Healthcare is a basic human need. Even the healthiest person in the world needs to see a doctor sometimes! Still, it can be hard to get the healthcare you need. You might have had bad experiences with doctors who don’t understand your problems. Doctors might have been dismissive or judgmental towards you. You might be afraid that a doctor won’t respect you because of your gender, sexual orientation, race, or other factors. These are all real and common issues when accessing healthcare!
If you’ve had bad experiences like these before, it’s not your fault. Lots of people struggle with these things when seeking healthcare. For instance, women and people of colour statistically have a harder time getting doctors to treat their pain than white men do. Trans people sometimes face discrimination and misgendering by doctors and medical institutions. But it’s not all doom and gloom! It’s important to not give up on getting the healthcare you need. With information, support, and perseverance, you can find doctors who will help you get the care that’s right for you.
Do I REALLY need to see a doctor?
Yes, you really do!
Maybe you don’t need to see one right now, but it’s important to be able to see one when you do.
Deciding when you need to can be difficult. If you’re having any symptoms that are bothering you, like:
- pain that makes it hard to focus or do the things you want to do
- feeling tired all the time, even when you’ve slept a lot, or not being able to sleep at all
- anxiety, depression, anger, or other negative emotions that cause you serious distress, including self-harm or thoughts of suicide
- sudden changes to your body or mood, like a rash or lump that wasn’t there before, or panic attacks that start after a difficult event
It might be time to see a doctor. You can also see a doctor if you’re not having symptoms, but you’re still concerned about something health-related! You can talk to a doctor about:
- going on birth control, or other ways of having safer sex
- how to take care of your body so you’re less likely to get sick or hurt doing the things you want to do
- your family’s medical history, especially if there are health problems that run in your family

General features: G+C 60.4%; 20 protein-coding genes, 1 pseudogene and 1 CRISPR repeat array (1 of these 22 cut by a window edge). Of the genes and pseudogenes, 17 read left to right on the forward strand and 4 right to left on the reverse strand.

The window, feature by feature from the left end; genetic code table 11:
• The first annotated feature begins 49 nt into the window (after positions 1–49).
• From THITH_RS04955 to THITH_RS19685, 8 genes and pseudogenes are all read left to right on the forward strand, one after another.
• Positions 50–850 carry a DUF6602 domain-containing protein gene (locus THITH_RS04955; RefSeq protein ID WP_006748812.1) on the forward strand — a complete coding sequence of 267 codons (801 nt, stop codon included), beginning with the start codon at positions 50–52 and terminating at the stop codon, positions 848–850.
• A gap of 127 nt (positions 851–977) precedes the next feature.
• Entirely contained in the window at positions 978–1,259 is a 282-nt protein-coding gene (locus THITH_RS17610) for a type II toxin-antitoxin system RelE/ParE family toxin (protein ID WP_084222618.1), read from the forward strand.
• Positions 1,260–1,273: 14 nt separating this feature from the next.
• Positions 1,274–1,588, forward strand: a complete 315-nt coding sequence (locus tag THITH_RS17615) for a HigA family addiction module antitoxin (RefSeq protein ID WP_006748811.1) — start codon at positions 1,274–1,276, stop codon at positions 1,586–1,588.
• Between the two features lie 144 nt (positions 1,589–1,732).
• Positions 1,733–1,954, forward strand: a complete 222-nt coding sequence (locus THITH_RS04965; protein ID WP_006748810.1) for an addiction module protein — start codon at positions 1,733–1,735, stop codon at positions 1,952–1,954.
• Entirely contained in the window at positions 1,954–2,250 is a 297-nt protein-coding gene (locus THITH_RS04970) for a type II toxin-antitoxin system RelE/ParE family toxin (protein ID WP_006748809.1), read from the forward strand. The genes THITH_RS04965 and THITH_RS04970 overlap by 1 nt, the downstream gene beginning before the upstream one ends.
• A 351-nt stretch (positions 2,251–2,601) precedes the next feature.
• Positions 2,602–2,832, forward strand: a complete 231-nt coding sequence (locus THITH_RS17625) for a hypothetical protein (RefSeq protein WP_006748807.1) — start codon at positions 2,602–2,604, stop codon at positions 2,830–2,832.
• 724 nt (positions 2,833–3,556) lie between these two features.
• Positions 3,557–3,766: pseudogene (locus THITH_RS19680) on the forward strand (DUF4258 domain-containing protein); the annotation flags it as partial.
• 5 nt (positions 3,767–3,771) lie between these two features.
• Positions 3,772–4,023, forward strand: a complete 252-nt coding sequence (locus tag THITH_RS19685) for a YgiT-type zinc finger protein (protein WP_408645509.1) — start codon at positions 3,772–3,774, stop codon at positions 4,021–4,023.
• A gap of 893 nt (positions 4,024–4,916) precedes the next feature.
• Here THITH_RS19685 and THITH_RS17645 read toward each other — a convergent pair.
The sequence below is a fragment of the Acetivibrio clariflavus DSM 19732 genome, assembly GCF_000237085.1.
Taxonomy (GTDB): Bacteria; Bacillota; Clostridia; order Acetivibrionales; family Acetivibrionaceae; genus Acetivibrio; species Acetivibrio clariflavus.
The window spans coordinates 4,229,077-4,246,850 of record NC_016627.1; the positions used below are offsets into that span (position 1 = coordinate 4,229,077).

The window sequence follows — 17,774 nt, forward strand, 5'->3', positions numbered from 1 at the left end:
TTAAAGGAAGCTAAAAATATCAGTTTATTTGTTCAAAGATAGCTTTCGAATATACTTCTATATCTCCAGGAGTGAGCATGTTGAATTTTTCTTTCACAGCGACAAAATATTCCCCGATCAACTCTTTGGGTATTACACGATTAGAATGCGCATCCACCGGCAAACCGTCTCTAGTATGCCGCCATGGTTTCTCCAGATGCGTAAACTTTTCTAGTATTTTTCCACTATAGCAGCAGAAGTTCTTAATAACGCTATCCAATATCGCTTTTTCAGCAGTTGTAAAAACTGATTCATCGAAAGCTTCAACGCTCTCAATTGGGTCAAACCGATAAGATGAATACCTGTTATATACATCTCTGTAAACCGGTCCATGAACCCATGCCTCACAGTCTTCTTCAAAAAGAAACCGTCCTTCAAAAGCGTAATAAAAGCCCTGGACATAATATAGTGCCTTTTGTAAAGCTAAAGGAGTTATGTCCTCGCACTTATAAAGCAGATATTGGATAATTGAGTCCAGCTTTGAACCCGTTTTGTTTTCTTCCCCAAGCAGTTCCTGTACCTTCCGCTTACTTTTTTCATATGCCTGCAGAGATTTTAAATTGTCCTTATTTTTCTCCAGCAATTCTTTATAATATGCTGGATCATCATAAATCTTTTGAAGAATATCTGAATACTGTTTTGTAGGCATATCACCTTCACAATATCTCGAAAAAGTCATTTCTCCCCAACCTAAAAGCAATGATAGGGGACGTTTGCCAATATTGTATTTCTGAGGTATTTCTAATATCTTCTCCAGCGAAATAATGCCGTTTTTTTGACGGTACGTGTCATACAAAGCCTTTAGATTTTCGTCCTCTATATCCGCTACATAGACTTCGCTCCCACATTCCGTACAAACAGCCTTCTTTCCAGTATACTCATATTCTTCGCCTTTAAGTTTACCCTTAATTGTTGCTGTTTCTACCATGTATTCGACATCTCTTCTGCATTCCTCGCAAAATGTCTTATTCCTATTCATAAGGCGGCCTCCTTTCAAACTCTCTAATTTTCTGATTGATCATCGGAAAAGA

- managing any chronic health conditions you might have, including getting refills for prescriptions
- getting tested for certain things, such as STIs
Seeing a doctor is part of taking care of your health. While it’s common to want to avoid it, it’s important to know that you have to do it eventually.
How can I be less anxious going into a doctor’s appointment?
If you’re feeling anxious about an upcoming visit to the doctor, it may help to prepare yourself. You can do this by:
- making a list of questions you want to ask your doctor, so you don’t forget anything
- keeping track of any symptoms you might be having for a few days before your appointment
- asking a friend or loved one to take you to the appointment or sit in on the appointment to take notes and give emotional support
- making sure you have any documents you might need ready to go, like your healthcare card and a record of medications you take
When you’re at the appointment, if you’re feeling anxious, you can always:
- tell your doctor if you’re uncomfortable with specific words being used to describe parts of your body, like “penis”, “vulva”, etc. You can also suggest alternative words or terms for them to use instead!
- ask your doctor to explain any procedure they might do before or as they’re doing it, so you know what’s going on and why it’s happening
- bring a loved one into the appointment with you for support, or bring a comfort object that helps calm you down
What can I do if my doctor won’t listen to me? What if they discriminate against me?
Everyone deserves to be treated with respect and compassion by their doctor, no matter what. If you go to see a doctor and they are dismissive, rude, or refuse to listen to you, it’s okay to find another doctor instead. You can look for one who you know is used to treating people with your condition, background, etc. It may help to ask friends and family about where and when they’ve had good experiences with doctors. Organizations like the Centre for Gender Advocacy and Project 10 may be able to help you find someone, too. This list compiled by Project 10 of queer and trans friendly health professionals could be a good start.
It can help to know that you have certain legally protected rights as a patient. You have the right to:
- Accurate information about your health, any medications prescribed to you, and any procedures your doctor recommends
- Continuous access to healthcare
- A safe clinic or hospital environment
- The ability to make informed choices about your own healthcare, for example requesting or refusing specific treatments
- Respect and courtesy from healthcare providers
If a doctor does not respect your rights, they can be disciplined or even lose their license. You can report doctors, pharmacists, hospitals, and clinics (as well as other healthcare practitioners or institutions) to:
- The Service Quality And Complaints Commissioner
- The Quebec Ombudsman
- Organizations responsible for maintaining training and care standards for healthcare professionals, like the Quebec College of Physicians or the Quebec College of Psychologists
The federation of complaint assistance and support centres, or CAAP, can help you through the complaint process. They have regional branches all over Quebec. In Montreal, you can reach them at 514 861-5998.